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Territorial Government

Members of Territorial Legislature, 1904When the government of Canada acquired the North-West Territories from the Hudson's Bay Company in 1870, one of the first things needed was to establish a system of government for this vast area.  Aside from the newly created province of Manitoba, the remaining territory would be governed by a Lieutenant Governor and appointed council.  These provisions became law in the North-West Territories Act of 1875,  which also established the capital at Battleford and provided that elected representatives MLAs of the NWT would gradually replace appointed ones.  According to historian Gerald Friesen, "the local inhabitants would learn the ropes by observing government, rather than by governing themselves."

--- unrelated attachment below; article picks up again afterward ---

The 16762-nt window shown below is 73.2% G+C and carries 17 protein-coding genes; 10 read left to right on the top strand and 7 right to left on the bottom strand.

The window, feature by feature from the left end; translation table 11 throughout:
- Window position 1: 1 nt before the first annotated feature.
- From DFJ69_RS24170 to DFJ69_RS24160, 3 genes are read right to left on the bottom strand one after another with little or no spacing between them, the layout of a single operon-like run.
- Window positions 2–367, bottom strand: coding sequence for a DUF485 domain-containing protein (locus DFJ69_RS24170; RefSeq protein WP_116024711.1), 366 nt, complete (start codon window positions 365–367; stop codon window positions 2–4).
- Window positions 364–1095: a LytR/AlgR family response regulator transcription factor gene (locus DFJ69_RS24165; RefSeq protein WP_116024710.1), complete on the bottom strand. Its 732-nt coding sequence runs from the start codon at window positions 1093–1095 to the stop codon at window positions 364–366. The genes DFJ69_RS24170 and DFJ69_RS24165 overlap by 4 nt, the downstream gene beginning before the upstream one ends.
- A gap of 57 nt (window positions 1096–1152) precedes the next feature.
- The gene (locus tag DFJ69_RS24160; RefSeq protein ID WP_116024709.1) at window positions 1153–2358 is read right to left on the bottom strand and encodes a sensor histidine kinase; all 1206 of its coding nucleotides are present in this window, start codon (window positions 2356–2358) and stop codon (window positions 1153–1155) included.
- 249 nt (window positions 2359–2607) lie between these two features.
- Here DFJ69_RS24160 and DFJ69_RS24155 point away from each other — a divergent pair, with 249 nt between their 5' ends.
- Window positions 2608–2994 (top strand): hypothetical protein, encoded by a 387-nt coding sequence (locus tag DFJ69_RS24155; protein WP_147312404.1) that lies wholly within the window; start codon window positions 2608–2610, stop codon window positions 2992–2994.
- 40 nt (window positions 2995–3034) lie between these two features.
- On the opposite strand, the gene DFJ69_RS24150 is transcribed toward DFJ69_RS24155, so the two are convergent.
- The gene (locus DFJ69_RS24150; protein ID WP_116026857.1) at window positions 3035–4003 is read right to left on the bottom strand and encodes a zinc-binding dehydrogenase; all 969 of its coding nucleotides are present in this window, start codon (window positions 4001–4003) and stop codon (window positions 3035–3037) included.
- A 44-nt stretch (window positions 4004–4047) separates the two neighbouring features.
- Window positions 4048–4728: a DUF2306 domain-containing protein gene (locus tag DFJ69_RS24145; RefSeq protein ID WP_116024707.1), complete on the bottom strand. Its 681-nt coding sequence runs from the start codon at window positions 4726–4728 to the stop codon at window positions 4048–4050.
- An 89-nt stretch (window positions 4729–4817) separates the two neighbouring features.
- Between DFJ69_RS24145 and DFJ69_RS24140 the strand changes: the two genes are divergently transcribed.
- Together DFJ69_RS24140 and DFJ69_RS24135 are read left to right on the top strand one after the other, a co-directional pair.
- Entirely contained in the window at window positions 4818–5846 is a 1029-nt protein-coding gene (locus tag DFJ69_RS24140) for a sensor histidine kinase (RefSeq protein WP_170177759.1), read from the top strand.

In 1882 the territorial capital was moved to Regina, but other changes were slow.  In 1885 local Frank Oliver, representative for Edmonton grievances boiled over into outright hostilities, and Louis Riel led an uprising against the Crown.  Although Riel and his supporters were defeated, the federal government finally introduced some important reforms.  These included representation for the Territories in the House of Commons and Senate and in 1888 the Territories were also granted a fully elected Legislative Assembly.  However, the Lieutenant Governor continued to be responsible for most administrative matters.  Only in 1897 did the Territorial Legislature secure a cabinet accountable to the elected Assembly .

 

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